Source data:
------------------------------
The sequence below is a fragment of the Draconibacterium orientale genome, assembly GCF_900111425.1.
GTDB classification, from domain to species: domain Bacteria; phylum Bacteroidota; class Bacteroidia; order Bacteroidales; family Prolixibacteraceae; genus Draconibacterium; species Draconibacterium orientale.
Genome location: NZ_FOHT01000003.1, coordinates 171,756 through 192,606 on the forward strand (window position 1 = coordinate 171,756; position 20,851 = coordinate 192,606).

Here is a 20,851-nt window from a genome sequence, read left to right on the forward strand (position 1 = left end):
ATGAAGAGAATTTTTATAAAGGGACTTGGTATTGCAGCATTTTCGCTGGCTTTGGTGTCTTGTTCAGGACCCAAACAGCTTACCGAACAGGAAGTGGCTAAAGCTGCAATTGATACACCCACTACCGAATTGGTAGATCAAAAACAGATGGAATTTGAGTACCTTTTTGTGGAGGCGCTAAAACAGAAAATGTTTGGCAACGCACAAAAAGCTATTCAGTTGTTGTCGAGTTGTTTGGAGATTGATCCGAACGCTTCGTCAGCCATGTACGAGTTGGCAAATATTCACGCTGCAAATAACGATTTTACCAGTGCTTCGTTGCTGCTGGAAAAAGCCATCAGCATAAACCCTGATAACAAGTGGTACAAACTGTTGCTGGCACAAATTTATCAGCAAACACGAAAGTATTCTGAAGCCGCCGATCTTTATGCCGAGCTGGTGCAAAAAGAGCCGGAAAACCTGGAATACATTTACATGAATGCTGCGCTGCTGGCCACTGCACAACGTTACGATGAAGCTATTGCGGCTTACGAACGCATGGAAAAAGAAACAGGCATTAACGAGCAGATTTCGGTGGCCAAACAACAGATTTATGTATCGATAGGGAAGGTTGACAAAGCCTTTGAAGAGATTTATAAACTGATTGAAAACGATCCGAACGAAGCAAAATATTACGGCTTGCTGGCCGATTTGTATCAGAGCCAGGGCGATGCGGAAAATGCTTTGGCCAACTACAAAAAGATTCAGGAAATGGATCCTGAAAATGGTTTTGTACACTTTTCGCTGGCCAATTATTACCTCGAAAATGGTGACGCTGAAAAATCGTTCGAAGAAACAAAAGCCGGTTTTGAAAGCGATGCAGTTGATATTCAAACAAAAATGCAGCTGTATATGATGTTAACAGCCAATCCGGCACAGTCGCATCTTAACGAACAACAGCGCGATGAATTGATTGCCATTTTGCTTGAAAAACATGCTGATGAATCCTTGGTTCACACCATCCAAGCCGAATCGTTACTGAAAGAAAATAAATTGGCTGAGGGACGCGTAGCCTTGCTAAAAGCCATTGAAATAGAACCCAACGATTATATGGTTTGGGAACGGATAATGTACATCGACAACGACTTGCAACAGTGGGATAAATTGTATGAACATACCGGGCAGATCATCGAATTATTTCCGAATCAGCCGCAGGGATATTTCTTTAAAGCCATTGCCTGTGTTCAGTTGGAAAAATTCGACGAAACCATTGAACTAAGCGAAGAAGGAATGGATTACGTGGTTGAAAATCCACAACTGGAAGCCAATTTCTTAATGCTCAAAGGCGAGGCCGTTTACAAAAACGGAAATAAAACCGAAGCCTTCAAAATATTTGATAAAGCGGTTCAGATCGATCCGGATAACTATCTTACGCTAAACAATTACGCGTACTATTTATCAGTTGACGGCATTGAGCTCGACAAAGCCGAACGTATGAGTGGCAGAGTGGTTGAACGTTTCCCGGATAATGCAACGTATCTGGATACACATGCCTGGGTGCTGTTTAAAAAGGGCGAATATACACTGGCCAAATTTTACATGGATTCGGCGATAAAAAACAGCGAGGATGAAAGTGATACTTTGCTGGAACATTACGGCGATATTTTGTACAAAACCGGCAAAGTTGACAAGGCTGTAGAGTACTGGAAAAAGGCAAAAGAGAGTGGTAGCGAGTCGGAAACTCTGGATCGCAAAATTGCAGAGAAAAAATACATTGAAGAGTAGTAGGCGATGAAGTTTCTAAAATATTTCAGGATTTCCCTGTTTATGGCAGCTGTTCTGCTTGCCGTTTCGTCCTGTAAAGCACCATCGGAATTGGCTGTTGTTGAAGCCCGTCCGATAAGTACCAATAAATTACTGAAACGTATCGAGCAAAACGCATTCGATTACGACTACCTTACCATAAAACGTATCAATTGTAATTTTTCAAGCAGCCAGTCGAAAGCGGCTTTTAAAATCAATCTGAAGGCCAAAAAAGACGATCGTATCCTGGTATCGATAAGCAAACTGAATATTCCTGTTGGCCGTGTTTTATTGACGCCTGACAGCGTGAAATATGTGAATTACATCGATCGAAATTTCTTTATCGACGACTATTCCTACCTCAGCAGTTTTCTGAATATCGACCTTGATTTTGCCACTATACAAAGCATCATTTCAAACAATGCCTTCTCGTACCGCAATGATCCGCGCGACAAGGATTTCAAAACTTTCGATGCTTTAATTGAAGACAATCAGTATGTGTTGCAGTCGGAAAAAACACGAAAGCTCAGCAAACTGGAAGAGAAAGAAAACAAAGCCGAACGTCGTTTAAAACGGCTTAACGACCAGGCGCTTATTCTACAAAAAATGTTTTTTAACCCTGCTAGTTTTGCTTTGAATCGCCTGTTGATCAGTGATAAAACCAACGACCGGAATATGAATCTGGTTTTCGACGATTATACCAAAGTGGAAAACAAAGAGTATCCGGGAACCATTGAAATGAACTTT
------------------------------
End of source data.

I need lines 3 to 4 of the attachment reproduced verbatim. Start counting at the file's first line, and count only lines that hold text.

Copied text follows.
Genome location: NZ_FOHT01000003.1, coordinates 171,756 through 192,606 on the forward strand (window position 1 = coordinate 171,756; position 20,851 = coordinate 192,606).

Here is a 20,851-nt window from a genome sequence, read left to right on the forward strand (position 1 = left end):